This is the punchline of the book of Job. In its climax God confronts the suffering, complaining Job from the whirlwind saying:

איוב פרק לח פסוק ד

איפה היית ביסדי ארץ הגד אם ידעת בינה:

Where were you when I laid the foundations of the earth? Declare if you know discernment.

God goes on to lay out a vast vision of creation and demonstrate to Job his small place in it. Maimonides summarizes his magisterial commentary on Job in his Guide of the Perplexed saying: “Know that the majority of false imaginings that call forth perplexity in the quest for the purpose of existence of the world as a whole or every part of it have as their root an error about man himself and his imagining that all that exists, exists because of himself alone (3:25).” The mitzvot of the Torah guide us to shift our vision beyond ourselves, to a divine perspective of equity.

Rabbi Isaac of Acco, thirteenth century kabbalist, suggests that this perspective can be facilitated and enhanced through meditation practice. After laying out a meditation regimen that cultivates constant attentiveness to God, devekut, he says:

After a person attains the secret of constant attentiveness that has been discussed, he can attain equanimity. If he attains equanimity he can attain the secret of individuation, after the secret of individuation he can attain holy spirit, and from this he can attain prophecy (Me’irat Einayim on Dt. 11:22).

The equanimity he speaks of is not merely the stoic concept of ataraxis. He explains that it derives from one’s constant contemplative connection to HaShem, viewing all of reality from this vantage point. This vision beyond ourselves grants us an enduring emotional balance and a deep appreciation for every other being in God’s creation.

We took a walk the other day through the mountain meadow and forest on the outskirts of Tzfat. The weather is beginning to warm and all over Israel buds and flowers are beginning to appear – especially the anemones. We weren’t sure if this flowering had yet reached the higher elevations here in the northern Galil.

 שיר השירים פרק ז

יב) לכה דודי נצא השדה נלינה בכפרים:

יג) נשכימה לכרמים נראה אם פרחה הגפן פתח הסמדר הנצו הרמונים שם אתן את דדי לך:

Come my beloved, let’s go forth to the field, let’s lodge in the villages. Let’s arise to the vineyards, let’s see if the vine has flowered, if the blossoms have opened, if the pomegranates are budding; there I will give my love to you.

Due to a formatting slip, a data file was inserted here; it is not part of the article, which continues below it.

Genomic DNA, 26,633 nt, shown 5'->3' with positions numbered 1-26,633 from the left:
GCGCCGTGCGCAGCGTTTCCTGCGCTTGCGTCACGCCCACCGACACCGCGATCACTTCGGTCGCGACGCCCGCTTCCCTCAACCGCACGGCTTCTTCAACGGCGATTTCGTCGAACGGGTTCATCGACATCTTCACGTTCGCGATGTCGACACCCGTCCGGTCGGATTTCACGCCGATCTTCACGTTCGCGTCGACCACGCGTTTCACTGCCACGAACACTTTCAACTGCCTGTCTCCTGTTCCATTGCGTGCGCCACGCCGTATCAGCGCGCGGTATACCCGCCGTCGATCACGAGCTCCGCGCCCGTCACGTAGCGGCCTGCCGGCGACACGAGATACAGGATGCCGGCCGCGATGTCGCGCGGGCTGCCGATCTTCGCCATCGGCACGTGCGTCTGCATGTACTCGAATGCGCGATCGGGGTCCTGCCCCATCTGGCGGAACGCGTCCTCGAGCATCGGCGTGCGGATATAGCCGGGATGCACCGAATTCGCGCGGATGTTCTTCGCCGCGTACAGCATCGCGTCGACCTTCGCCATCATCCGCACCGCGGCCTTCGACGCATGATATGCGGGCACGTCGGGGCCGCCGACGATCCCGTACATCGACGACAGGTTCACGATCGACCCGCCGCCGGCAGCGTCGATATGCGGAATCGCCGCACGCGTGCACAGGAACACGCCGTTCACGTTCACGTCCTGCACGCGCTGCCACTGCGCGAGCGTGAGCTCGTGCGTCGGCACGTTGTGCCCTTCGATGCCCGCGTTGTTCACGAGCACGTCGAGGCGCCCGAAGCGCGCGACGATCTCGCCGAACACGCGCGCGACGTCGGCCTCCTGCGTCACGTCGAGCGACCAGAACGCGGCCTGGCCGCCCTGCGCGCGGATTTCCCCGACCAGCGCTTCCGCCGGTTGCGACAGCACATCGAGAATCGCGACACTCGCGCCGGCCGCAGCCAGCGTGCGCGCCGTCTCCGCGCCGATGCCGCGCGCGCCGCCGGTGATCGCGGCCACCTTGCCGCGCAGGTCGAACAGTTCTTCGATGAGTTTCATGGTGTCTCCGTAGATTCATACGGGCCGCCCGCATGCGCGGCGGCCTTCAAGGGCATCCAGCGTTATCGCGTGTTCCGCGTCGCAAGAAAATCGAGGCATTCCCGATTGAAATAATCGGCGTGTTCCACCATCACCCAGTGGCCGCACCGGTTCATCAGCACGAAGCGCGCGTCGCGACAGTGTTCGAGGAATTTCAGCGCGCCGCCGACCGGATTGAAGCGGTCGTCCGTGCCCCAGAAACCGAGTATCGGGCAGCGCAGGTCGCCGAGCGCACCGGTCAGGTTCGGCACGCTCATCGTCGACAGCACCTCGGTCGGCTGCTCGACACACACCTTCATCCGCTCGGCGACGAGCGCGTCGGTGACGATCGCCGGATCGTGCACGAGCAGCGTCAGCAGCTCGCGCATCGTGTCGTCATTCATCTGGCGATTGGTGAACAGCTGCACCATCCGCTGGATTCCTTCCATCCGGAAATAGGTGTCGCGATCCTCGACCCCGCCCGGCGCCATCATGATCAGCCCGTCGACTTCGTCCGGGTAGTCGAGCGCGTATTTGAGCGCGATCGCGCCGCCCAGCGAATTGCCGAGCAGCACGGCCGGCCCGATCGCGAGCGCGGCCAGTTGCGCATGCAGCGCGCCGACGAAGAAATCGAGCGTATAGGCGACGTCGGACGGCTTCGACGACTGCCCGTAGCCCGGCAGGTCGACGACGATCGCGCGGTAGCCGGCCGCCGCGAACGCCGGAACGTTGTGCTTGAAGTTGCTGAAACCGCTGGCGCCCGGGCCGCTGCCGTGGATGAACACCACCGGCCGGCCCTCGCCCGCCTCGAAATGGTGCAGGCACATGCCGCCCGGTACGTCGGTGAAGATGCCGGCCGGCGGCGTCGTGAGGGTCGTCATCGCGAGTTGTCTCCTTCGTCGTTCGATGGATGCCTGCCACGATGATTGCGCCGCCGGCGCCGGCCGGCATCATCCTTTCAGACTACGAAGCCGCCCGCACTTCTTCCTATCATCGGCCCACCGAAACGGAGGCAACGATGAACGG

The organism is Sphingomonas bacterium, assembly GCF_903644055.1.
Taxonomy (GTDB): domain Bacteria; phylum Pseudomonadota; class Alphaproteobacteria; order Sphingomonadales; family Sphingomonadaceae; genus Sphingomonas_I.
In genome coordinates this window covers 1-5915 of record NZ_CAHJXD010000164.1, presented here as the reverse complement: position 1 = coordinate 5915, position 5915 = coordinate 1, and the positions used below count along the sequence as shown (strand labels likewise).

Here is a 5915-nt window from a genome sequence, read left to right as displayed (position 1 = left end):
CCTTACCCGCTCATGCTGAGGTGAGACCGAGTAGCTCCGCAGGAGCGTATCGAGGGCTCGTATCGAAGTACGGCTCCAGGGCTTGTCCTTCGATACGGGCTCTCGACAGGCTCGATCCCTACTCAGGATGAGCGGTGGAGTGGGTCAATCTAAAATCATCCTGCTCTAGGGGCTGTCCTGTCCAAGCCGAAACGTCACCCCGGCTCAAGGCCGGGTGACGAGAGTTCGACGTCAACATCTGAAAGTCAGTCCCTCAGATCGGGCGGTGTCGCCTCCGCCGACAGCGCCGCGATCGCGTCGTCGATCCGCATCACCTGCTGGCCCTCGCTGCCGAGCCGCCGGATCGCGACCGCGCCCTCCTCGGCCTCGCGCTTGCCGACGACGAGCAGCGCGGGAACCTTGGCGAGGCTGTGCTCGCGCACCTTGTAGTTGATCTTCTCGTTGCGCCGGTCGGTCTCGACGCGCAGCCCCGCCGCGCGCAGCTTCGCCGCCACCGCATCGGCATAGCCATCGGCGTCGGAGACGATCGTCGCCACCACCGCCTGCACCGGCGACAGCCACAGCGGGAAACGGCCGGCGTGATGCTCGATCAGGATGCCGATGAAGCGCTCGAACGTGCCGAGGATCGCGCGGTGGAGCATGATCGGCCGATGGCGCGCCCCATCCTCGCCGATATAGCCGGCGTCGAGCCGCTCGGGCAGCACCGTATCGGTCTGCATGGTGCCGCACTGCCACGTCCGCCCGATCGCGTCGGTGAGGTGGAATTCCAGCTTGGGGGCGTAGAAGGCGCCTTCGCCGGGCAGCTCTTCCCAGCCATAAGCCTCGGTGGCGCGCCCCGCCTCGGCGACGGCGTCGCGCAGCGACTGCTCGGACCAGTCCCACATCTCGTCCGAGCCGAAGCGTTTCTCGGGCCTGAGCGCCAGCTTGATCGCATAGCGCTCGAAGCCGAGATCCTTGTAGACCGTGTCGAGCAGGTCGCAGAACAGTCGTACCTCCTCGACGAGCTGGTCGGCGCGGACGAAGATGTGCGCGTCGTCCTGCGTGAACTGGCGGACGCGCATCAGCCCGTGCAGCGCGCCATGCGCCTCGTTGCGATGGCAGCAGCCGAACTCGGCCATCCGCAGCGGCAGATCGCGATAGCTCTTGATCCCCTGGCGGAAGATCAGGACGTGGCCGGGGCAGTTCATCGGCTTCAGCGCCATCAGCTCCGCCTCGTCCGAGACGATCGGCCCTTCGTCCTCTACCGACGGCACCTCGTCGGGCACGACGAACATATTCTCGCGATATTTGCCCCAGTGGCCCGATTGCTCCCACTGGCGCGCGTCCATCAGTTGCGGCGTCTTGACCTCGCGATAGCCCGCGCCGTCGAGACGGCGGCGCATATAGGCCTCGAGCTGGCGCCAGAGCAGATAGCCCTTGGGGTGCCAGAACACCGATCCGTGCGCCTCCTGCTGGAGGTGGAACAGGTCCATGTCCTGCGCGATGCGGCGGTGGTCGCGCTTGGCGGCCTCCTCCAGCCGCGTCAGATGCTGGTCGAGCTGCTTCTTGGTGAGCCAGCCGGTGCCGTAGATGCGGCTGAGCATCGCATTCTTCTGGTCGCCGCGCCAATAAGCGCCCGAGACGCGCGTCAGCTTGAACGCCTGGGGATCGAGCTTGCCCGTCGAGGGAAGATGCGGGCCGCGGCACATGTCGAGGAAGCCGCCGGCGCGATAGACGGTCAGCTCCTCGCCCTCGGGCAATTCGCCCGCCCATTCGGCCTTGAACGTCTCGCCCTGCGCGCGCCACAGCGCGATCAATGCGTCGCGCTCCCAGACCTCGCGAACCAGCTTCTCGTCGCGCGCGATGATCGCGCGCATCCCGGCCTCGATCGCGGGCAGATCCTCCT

As it turns out, yes, the anemones have begun to blossom. Gorgeous rich red flowers, with an inner ring of beige setting off the deep purple stamen at the center. It’s still early in the season, so it’s an anemone here, another one there, each burst of color the more precious because we can appreciate each as a unique individual. Each flower reflects on all the other bushes and trees of the forest, reminding us of this deep vision of full, radiant existence for every single one of God’s creatures, the vast, peaceful vision of Torah, bringing us to our higher nature.

 ישעיהו פרק יא

ו) וגר זאב עם כבש ונמר עם גדי ירבץ ועגל וכפיר ומריא יחדו ונער קטן נהג בם:

ז) ופרה ודב תרעינה יחדו ירבצו ילדיהן ואריה כבקר יאכל תבן:

 (ט) לא ירעו ולא ישחיתו בכל הר קדשי כי מלאה הארץ דעה את יקוק כמים לים מכסים: פ

The wolf shall dwell with the lamb, and the leopard shall lie down with the kid. The calf and the young lion and the fatling together, and a child shall lead them. The cow and the bear shall graze together, their young ones lie together, and the lion shall eat straw like an ox. And they shall not hurt or destroy in all My holy mountain, for the earth shall be full with the knowledge of HaShem like water covers the sea. (Is. 11: 6-9)

Speedily, in our days.